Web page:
Optimize Microsoft Edge – Here’s how I use it

Microsoft Edge is a pretty decent web browser that comes bundled with the Windows Ten Operating System. There are a number of points that are great about it and some that are not all that great. But you can optimize Microsoft Edge more now (compared to a couple of years back) and make it stand up to the browser giants like Google Chrome and Mozilla Firefox.

Before you optimize Microsoft Edge

There are a number of reasons why you can actually use Edge instead of any other of your favorite browsers. Several tests have been done to check the claims made by Microsoft in this case. Some of these are as follows –

  • Better battery life – If you are using a portable device, Microsoft Edge gives you far more work time than Google Chrome or Firefox. Microsoft claims to have improved this further with their Anniversary Update. There are independent YouTube videos that shows off the battery tests for different browsers. But the verdict is unambiguous. Google Chrome eats your battery like anything while Opera and Edge are way ahead. So even if you want to stick to any other browser, you know that Edge will get your work done when you are not close to a power port.
  • Speed – This may sound ridiculous. Microsoft Edge’s Javascript engine (Chakra) actually beats the standards set by Google Chrome and other browsers. You can even check out the Chakra code here. Ok. That’s not entirely true. The virgin Chrome still beats Edge. But do we use a virgin Chrome at all? We all use a number of extensions. And in such cases, the speeds go down a lot.
  • Annotate webpages and share them – This is nothing new. Extensions give us similar functionality in any of the major browsers. But Edge gets this done out of the box. Plus, the image can be saved directly to OneNote and shared. However, default sharing options are limited.
  • Clean Reading Mode – This is another feature that exists as extensions for Chrome and Firefox, and by default with Safari. Here again, Edge has got it built in. It works as expected, removing clutter and ads gracefully.
    optimize microsoft edge - clean reading mode
    Most websites will allow you to turn the clean reading mode on – works great for taking prints too

  • Security – This is perhaps the biggest improvement behind the hood. Internet Explorer was notorious for providing the worst possible security. In contrast, Edge is only an App. What this means is that it runs under a separate ecosystem. The lack of ActiveX and other vulnerable plugin support is that chances of your session being hijacked is much lower. Each process works as a form of a sandbox of its own.
  • Cortana and improved Bing Search – Gone are the days when Bing was in itsinfancy. Now things have changed significantly. You may claim that they are only copying Google’s own search result and format. But at the same time, there are some advantages as seen here.
  • Removing bloat – Edge has finally done away with ActiveX, Browser Helper Objects (BHOs), VBScript: JavaScript, and Vector Markup Language. However, better support for JavaScript and Scalable Vector Graphics is in.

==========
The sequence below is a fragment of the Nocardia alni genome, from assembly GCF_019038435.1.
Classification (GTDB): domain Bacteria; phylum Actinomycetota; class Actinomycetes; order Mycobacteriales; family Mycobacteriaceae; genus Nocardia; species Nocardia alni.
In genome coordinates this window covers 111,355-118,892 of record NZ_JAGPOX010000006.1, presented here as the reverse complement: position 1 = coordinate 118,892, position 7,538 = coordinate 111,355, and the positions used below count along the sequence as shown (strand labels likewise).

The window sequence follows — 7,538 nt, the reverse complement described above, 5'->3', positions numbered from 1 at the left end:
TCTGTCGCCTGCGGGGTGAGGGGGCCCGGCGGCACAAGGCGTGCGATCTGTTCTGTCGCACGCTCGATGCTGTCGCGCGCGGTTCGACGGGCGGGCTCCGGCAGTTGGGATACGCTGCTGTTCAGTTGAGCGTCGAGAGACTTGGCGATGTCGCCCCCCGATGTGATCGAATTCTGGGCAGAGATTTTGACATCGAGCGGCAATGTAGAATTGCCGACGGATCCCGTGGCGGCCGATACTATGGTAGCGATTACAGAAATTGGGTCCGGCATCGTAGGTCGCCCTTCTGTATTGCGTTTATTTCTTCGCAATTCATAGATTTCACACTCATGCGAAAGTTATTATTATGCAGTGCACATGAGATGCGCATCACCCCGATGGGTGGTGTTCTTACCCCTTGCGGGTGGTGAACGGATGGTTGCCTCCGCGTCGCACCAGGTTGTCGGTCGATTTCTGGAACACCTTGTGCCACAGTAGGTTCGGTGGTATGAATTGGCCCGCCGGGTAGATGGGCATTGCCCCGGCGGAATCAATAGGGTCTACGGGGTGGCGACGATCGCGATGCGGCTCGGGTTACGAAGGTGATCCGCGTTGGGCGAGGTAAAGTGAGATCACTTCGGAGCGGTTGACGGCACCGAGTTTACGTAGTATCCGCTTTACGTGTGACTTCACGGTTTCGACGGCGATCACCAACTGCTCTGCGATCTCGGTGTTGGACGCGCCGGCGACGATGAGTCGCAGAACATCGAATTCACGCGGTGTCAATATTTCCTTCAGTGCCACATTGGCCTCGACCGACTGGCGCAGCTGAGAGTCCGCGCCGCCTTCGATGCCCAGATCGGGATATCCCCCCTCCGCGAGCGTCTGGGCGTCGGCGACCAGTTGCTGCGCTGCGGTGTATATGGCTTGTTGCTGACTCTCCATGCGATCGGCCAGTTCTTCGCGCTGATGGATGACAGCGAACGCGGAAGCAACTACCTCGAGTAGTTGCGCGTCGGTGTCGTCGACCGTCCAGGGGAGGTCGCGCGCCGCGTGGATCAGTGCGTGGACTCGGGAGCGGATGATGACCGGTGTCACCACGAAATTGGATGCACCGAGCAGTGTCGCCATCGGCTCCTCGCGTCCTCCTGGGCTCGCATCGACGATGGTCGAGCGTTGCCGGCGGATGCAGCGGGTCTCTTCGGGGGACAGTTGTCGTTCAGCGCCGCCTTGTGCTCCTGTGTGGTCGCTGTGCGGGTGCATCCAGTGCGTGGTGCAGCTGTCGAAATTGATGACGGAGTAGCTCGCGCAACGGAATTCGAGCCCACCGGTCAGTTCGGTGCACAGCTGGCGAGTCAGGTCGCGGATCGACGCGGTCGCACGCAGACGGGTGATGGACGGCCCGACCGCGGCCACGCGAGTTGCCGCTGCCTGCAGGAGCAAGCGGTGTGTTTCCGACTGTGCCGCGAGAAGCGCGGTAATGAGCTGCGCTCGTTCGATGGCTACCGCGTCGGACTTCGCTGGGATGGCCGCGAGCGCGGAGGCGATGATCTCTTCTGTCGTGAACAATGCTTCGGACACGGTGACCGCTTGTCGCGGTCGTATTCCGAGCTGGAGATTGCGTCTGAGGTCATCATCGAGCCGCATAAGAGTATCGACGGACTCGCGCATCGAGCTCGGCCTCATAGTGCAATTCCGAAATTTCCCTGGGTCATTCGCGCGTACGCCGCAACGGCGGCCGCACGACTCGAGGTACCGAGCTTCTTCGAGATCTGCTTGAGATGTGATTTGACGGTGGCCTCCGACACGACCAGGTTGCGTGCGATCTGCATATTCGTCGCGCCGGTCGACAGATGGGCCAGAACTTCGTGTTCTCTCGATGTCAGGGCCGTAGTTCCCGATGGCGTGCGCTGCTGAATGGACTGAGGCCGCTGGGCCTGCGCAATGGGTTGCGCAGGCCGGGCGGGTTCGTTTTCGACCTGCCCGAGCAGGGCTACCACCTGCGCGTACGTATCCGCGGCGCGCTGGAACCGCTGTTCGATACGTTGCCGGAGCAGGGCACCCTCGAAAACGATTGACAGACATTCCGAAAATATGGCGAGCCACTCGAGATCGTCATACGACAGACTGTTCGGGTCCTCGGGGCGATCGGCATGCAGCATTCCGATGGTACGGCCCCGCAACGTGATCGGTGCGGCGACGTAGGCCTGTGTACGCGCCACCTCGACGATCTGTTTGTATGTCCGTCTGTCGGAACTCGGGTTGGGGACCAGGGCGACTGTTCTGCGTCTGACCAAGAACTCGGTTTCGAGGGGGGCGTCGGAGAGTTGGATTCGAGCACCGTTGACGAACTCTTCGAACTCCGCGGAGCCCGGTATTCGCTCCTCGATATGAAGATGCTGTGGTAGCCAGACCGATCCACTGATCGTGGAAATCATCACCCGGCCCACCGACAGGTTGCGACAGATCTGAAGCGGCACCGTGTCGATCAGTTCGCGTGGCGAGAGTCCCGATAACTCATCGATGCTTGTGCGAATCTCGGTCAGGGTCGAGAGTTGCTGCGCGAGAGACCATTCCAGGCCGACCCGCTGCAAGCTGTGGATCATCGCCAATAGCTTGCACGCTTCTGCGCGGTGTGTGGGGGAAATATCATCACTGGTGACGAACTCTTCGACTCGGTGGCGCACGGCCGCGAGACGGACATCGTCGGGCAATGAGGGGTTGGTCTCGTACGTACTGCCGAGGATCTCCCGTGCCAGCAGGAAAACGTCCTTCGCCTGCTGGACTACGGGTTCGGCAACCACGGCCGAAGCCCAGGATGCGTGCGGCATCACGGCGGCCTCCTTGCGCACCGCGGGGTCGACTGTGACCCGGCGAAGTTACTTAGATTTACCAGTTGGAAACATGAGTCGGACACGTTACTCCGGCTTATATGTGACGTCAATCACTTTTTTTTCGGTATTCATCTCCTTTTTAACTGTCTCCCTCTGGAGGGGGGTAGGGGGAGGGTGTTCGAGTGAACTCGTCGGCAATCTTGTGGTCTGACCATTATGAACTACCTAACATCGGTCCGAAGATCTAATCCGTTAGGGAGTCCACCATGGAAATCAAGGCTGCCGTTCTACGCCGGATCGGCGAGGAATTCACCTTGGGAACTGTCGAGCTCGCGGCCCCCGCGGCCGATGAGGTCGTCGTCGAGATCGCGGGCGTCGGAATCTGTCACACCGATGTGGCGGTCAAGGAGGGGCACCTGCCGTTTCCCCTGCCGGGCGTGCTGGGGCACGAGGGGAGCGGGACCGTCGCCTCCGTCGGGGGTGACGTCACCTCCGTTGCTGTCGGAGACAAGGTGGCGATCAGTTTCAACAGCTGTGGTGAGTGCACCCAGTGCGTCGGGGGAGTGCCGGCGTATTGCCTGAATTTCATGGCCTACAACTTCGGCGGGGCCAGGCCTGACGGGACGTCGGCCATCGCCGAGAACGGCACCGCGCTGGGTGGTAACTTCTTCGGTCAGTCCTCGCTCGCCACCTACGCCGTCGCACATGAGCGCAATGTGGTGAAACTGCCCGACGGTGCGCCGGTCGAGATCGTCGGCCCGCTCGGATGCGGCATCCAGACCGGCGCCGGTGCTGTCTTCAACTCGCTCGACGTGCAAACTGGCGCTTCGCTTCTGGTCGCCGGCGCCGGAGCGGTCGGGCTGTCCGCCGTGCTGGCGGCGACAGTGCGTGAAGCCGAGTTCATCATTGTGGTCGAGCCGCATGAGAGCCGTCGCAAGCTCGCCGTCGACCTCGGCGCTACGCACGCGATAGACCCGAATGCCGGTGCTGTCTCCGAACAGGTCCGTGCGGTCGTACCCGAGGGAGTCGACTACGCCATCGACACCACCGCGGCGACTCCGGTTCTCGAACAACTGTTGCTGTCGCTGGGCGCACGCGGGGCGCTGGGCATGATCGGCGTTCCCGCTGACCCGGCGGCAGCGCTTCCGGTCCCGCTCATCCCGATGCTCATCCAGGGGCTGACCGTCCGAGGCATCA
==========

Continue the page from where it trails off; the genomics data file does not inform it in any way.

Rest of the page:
Problems you face before you even try to Optimize Edge

All the points above already prove a point. You don’t really need to further optimize Microsoft Edge beyond what the default settings already provide you. However, there are downsides to this as well.

  • The right click button is almost meaningless. As soon as you right click, you understand that the main intention for rolling our Edge was to support mobile devices. That will leave the non mobile user with a bad taste in your mouth.
  • At times Microsoft Edge will appear too minimalistic. This, I admit, is subjective. There are no themes for the browser, no browser specific color schemes.
  • Very limited Extension support – While this has its advantage in not slowing down the browser, it comes at a cost. Functionality extension is affected.

How to further optimize Microsoft Edge, regardless?

There are certain ways you can further extend the functionality of Microsoft Edge. There are more extensions that are already available in the store.

Both of my favorite ones are already available. There are other ways you can improve the usability.

  • Install the extensions that are already available for use. You may not find what you are looking for though.
  • Press F12 while you are using Microsoft Edge. This will add two options to your right click menu – Inspect Element and View Source. When you open them up you will find the familiar interface of the Developer Tools. It looks similar to the one in Google Chrome.

    optimize Microsoft Edge - developer tools
    Enable the Developer tools – its works pretty much like in Chrome
  • Personalize your feed with the options herein. It may be as good as iGoogle was, but it works.

    optimize Microsoft Edge - personalize feed
    optimize Microsoft Edge – personalize feed
  • Enable the Favorites Bar if you have Bookmarks. Edit the text to keep only the icon. This will allow you to save space and put more websites in the bar. This works for other browsers as well.

    optimize Microsoft Edge - turn the favorites on
    Optimize Microsoft Edge – turn the favorites on
  • To compensate for the lack of enough extensions, there are browser bookmarklets that you can use. Here are some of the most popular ones. Let me know if some of these don’t work for you.

It is not the best browser. But then, today there is no such single browser that can claim that title any longer. If you want something light, free of distraction and helps you get things done, Microsoft Edge rises up to the occasion well enough.